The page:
Getting all that information together and sent to the user was a challenge, so our resident Marketo maestro, Agustin, created a dynamic email to do the hard work for us.

After submitting a form at the end of the tool, you receive a triggered email from Marketo with your report and your content recommendations – based on the variables that make up our scoring system. All automated. All recorded in Marketo.

Automation is our friend

Each of those variables or themes invoke a block of recommendation copy in the email. And for each of the main variables, there are ‘sub-variables’ conditioning your results and recommendations. Those are based on a combination of your score around a specific variable plus all the others. For example, serving you a particular piece of text when your ‘Predictive PM’ score is greater than 85% but your ‘Insight’ and ‘Collaboration’ scores are both lower than 85%. There’s a lot of logic in there.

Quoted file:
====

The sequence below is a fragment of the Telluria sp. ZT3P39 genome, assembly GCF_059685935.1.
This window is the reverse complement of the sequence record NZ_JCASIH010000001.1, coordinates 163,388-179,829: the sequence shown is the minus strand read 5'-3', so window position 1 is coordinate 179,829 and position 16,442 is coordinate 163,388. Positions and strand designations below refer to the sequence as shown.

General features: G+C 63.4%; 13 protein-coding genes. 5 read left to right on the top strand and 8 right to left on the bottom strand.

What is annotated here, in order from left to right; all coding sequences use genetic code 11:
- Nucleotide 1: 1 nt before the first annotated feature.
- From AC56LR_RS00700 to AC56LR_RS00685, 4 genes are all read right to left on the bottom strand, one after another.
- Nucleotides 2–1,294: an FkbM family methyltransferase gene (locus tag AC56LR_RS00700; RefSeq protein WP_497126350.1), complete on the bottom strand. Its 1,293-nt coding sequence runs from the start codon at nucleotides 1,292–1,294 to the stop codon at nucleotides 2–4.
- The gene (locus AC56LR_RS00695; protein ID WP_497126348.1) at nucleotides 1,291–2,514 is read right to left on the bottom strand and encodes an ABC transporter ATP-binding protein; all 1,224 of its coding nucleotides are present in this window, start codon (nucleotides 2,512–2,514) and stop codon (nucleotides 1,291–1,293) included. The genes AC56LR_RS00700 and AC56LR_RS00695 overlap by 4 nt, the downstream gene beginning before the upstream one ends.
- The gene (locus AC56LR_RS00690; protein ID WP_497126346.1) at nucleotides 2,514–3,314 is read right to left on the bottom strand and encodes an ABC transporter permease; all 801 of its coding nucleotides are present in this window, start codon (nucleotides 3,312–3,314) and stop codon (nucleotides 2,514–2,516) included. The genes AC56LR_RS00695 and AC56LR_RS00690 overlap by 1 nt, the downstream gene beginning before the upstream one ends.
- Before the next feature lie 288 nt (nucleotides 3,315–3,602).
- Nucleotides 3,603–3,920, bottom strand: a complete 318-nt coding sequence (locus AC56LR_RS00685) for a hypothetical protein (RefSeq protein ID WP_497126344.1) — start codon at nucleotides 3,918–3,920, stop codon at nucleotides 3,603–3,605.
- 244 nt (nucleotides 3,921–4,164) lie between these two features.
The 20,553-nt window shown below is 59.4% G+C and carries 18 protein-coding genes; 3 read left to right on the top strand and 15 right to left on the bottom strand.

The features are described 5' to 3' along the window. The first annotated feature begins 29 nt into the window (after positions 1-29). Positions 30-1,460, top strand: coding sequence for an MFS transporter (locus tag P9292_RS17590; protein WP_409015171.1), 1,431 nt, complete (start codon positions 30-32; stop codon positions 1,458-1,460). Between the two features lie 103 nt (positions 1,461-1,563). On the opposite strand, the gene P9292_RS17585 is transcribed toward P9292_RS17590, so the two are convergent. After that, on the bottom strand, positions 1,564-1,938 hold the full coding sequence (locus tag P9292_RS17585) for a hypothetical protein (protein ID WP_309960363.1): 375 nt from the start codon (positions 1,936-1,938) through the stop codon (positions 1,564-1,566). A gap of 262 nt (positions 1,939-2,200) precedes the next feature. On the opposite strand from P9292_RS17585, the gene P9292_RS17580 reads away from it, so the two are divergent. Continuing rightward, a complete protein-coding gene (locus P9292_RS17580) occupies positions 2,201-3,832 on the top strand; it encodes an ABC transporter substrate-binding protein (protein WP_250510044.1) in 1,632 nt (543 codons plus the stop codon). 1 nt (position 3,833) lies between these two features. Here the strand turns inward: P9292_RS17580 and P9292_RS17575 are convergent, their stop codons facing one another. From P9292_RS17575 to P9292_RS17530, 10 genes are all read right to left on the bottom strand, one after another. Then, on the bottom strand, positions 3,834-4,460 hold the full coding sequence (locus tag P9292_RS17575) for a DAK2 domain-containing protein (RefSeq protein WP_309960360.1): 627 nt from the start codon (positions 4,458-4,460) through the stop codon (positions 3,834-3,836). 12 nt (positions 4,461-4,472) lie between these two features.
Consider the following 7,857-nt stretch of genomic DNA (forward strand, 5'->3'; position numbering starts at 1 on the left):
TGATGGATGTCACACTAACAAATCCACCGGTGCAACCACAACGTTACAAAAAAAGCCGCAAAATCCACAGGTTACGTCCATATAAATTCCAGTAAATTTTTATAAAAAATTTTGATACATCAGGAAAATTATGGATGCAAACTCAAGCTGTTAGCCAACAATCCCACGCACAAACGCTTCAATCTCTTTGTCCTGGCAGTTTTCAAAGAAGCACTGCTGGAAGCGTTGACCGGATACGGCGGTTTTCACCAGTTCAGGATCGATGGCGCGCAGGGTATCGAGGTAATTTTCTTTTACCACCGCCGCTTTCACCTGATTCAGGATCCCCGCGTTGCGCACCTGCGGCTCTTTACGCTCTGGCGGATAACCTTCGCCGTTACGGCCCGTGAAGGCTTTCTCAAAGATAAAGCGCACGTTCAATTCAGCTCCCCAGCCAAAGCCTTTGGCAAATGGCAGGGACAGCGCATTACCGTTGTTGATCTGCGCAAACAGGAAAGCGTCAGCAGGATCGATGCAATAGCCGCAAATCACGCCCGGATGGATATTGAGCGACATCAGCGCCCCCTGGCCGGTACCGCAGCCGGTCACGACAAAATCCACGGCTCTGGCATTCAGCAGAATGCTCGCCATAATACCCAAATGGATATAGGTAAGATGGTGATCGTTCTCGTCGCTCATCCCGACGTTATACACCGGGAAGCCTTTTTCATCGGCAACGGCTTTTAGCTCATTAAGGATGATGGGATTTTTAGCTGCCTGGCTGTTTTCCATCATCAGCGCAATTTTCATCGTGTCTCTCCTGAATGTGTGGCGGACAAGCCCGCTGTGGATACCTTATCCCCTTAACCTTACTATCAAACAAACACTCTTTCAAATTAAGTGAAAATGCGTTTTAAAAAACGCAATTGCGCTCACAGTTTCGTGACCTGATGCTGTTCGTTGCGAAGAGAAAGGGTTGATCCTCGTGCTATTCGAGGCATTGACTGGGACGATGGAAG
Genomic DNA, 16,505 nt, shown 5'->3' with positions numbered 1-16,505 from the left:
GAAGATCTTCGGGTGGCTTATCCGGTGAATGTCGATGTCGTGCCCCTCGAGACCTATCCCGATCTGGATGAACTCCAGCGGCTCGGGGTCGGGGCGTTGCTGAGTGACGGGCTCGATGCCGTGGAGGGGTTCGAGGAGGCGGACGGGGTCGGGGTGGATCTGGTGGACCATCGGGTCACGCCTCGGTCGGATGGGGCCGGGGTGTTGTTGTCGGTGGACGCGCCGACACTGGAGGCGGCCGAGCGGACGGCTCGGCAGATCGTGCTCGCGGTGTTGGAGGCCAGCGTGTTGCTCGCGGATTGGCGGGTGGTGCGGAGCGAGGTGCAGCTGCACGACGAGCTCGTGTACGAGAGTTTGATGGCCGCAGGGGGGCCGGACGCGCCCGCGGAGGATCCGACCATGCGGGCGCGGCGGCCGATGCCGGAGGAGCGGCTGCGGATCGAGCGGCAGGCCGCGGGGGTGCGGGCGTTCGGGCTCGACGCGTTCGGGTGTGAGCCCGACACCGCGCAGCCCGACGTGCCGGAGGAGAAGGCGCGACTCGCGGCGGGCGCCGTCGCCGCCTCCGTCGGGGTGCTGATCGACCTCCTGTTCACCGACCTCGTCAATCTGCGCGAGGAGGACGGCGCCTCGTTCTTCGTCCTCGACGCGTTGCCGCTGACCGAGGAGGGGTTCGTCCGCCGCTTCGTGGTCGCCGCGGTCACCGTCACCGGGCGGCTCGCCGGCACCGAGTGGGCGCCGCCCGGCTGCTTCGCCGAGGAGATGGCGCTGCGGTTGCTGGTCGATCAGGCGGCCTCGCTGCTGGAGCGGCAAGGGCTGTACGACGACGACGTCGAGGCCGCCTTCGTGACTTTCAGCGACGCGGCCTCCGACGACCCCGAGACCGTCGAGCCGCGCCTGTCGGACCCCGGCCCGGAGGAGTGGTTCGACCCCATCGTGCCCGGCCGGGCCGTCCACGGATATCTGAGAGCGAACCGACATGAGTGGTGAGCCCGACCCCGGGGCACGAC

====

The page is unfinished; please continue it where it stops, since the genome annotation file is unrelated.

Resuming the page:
Those email blocks are dynamic in Marketo, giving us the ability to display different copy to users based on these different score combinations. That’s a total of 18 different final emails a user could receive, depending on their quiz results and, rather than create them all, we let Marketo serve them the right one. We’ve used dynamic email content before but not at this scale, with so many variables on a single result, so we had fun seeing how far we could take it.

Marketo integration – dynamic email

Dynamic elements in Marketo email


  • Interactive quizzes are powerful formats that deliver value to your prospects while collecting ‘gold dust’ data.